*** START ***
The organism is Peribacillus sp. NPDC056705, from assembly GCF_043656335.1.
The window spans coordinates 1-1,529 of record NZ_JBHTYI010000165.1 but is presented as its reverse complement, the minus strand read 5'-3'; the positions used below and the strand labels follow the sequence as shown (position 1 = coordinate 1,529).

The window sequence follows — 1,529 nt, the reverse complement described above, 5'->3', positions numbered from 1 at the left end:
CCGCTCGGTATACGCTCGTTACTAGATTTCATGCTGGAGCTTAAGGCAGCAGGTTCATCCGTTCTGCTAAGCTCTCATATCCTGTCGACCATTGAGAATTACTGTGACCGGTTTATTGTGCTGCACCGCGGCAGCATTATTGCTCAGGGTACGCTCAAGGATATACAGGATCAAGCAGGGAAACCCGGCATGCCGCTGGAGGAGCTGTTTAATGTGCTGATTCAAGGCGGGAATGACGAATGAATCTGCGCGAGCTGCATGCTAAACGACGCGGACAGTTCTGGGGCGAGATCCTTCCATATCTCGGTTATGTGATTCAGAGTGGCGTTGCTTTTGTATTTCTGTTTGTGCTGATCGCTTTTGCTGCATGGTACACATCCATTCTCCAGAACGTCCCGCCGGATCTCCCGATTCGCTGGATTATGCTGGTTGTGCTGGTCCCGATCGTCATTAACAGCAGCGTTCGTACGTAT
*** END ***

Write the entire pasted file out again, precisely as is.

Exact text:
The organism is Peribacillus sp. NPDC056705, from assembly GCF_043656335.1.
The window spans coordinates 1-1,529 of record NZ_JBHTYI010000165.1 but is presented as its reverse complement, the minus strand read 5'-3'; the positions used below and the strand labels follow the sequence as shown (position 1 = coordinate 1,529).

The window sequence follows — 1,529 nt, the reverse complement described above, 5'->3', positions numbered from 1 at the left end:
CCGCTCGGTATACGCTCGTTACTAGATTTCATGCTGGAGCTTAAGGCAGCAGGTTCATCCGTTCTGCTAAGCTCTCATATCCTGTCGACCATTGAGAATTACTGTGACCGGTTTATTGTGCTGCACCGCGGCAGCATTATTGCTCAGGGTACGCTCAAGGATATACAGGATCAAGCAGGGAAACCCGGCATGCCGCTGGAGGAGCTGTTTAATGTGCTGATTCAAGGCGGGAATGACGAATGAATCTGCGCGAGCTGCATGCTAAACGACGCGGACAGTTCTGGGGCGAGATCCTTCCATATCTCGGTTATGTGATTCAGAGTGGCGTTGCTTTTGTATTTCTGTTTGTGCTGATCGCTTTTGCTGCATGGTACACATCCATTCTCCAGAACGTCCCGCCGGATCTCCCGATTCGCTGGATTATGCTGGTTGTGCTGGTCCCGATCGTCATTAACAGCAGCGTTCGTACGTAT